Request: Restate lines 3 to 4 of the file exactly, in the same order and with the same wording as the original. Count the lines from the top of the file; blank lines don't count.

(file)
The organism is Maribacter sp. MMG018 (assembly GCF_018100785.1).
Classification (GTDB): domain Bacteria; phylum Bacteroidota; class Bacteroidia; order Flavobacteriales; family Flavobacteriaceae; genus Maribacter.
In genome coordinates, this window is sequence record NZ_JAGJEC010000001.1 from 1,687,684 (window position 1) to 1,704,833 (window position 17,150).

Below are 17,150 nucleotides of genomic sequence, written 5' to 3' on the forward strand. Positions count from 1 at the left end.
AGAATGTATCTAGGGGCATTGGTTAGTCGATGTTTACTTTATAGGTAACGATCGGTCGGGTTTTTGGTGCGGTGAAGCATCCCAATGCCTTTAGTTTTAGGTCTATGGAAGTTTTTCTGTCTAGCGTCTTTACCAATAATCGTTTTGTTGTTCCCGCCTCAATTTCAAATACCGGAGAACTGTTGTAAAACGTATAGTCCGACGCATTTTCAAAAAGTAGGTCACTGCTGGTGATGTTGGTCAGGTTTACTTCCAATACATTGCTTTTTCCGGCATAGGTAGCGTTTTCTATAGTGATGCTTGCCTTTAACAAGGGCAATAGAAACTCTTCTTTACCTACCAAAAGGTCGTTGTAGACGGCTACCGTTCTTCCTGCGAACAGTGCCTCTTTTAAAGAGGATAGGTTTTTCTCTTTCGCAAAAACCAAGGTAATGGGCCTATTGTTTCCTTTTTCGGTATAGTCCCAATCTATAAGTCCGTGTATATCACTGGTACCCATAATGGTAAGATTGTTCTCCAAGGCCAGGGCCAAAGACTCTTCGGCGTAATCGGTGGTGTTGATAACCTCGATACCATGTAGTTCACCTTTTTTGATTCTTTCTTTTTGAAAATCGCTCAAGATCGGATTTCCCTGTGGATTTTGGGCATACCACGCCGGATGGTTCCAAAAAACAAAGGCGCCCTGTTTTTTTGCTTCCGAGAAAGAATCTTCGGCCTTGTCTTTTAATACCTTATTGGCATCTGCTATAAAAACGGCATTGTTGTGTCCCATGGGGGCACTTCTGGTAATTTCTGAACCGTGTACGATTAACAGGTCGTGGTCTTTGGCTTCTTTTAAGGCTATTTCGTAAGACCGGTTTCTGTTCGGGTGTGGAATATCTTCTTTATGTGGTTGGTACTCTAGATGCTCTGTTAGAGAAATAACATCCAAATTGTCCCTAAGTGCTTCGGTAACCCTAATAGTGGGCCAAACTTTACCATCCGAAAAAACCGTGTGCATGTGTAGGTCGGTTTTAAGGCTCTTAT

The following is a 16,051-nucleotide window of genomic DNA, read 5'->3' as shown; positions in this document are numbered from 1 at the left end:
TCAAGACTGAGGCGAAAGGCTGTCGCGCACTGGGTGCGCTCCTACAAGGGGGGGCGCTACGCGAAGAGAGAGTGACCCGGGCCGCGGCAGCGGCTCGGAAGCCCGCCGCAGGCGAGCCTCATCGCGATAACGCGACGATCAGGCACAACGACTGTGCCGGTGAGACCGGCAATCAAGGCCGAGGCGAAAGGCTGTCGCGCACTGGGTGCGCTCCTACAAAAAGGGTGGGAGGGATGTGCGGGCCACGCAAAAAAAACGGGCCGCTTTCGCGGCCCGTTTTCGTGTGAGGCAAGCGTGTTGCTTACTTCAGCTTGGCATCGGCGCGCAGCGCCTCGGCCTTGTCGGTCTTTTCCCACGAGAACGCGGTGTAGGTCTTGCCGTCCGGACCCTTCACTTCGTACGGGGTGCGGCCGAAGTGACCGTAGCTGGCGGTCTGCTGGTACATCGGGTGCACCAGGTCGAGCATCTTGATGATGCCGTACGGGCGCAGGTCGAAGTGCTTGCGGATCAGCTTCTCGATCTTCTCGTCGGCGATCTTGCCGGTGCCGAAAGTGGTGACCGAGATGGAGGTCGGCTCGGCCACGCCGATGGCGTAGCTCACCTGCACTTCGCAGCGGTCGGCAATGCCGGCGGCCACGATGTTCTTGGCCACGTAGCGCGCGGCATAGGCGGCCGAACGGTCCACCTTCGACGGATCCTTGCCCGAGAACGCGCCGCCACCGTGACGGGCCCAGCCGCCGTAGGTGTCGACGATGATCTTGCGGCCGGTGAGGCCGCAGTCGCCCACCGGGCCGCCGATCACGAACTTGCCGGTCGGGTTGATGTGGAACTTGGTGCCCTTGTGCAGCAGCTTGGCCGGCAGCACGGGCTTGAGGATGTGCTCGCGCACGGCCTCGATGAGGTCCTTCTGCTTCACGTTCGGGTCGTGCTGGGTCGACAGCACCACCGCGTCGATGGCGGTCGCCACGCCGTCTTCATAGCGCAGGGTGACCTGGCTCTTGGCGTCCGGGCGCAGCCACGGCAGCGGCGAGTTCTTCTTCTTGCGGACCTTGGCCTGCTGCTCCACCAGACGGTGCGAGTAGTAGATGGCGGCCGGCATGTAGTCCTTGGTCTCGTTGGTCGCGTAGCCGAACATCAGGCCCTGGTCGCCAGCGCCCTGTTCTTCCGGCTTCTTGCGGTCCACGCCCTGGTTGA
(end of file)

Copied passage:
In genome coordinates, this window is sequence record NZ_JAGJEC010000001.1 from 1,687,684 (window position 1) to 1,704,833 (window position 17,150).

Below are 17,150 nucleotides of genomic sequence, written 5' to 3' on the forward strand. Positions count from 1 at the left end.